Construction of HCV-polytope vaccine candidates harbouring immune-enhancer sequences and primary evaluation of their immunogenicity in BALB/c mice
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An efficient vaccine against hepatitis-C virus (HCV) infection requires vigorous and focused CD8+ T-cell responses against viral antigens. Due to immunosuppressive effect of HCV antigens, polytope vaccines comprising the minimal CD8+CTL epitopes are of peculiar concern. Herein, to provide information for construction of efficient HCV polytope vaccine candidates, one H-2Dd (E2405–414:E2) and two HLA-A*0201 (E1363–372:E1 and Core35-44:C)-restricted CD8+ T-cell epitopes of HCV were selected. By employing number of in silico analyses, the E2E1C linear format was predicted as optimum epitope consecution and after amplification by SOEing-PCR, the corresponding DNA sequence was cloned in pcDNA3.1+ vector. To further evaluate the role of immune-enhancer elements, a universal T-helper epitope (PADRE), endoplasmic reticulum signal sequence (ERss) and hepatitis-B surface-antigen (HBsAg) gene were fused separately or in combination to the E2E1C minigene. In vitro analyses of polytopes by different DNA/protein-based assays demonstrated proper transcription/expression of constructs in transfected cells. Measurement of the HBsAg-mediated particle secretion by ELISA indicated lack of secretion in the related polytopes. Results of delayed-type hypersensitivity (DTH) as a preliminary in vivo analysis, and confirmatory ELISPOT assays showed the proper processing and presentation of H-2Dd-restricted-E2 epitope and approved the enhancing effect of PADRE and ERss sequences but not HBsAg for the immune responses against E2 in immunized BALB/c mice. Our results pointed to the value of in silico predictions and application of immune-enhancer elements as well as DTH analysis for design and primary in vivo evaluation of HCV polytopes, prior to costly transgenic studies on immunogenicity of HLA-A*0201 epitopes.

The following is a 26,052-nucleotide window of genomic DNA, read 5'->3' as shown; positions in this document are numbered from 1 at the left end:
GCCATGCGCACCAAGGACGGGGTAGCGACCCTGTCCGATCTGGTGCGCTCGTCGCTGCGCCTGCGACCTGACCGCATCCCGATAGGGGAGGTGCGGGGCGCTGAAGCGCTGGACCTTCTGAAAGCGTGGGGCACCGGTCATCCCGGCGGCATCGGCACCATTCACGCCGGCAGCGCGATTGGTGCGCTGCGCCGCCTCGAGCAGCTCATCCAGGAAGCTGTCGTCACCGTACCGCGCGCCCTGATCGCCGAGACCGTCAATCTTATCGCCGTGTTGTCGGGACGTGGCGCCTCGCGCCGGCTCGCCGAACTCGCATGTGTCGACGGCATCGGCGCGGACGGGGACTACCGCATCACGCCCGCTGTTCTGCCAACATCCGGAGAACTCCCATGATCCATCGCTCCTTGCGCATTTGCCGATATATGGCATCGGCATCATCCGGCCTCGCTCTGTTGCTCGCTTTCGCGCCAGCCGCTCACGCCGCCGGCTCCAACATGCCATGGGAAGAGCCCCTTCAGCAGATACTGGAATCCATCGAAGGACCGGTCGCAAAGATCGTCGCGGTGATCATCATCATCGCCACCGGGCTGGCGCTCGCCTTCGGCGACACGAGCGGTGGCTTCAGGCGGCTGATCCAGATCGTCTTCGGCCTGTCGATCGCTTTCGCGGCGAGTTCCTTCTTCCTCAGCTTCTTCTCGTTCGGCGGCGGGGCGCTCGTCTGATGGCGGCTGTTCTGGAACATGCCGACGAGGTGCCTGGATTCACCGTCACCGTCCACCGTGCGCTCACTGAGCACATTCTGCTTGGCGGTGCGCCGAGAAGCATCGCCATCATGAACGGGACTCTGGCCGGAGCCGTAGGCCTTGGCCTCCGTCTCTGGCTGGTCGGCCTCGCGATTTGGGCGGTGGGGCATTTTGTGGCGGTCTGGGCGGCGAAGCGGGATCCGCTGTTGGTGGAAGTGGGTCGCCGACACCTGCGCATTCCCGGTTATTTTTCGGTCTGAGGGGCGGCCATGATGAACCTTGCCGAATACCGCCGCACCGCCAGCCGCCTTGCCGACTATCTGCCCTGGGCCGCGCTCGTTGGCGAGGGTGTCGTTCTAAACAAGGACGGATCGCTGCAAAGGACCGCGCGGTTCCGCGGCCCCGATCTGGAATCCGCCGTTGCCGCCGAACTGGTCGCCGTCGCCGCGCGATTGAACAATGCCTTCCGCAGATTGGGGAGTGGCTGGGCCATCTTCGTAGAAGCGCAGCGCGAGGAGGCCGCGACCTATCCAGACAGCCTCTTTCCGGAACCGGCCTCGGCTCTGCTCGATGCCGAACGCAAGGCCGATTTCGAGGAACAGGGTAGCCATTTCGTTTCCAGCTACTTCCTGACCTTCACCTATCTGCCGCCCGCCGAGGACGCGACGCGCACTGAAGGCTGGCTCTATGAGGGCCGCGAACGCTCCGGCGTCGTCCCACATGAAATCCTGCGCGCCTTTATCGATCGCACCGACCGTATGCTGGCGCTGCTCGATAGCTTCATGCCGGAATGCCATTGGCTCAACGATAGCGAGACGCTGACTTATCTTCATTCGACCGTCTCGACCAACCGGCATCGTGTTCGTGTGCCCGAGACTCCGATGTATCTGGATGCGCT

KeywordsHepatitis C virus Polytope vaccine PADRE Endoplasmic reticulum signal sequence DTH assay
A.A. received a fellowship from graduate school of Institute Pasteur to pursue this study in the Ph.D. programme. Portions of this study were presented as oral presentations in symposium of Research on Infectious Diseases—A Global Challenge (26–27 June 2008, Paris) and the first international vaccine congress (9–11 December 2007, Amsterdam). This work was financially supported by Pasteur Institute of Iran.
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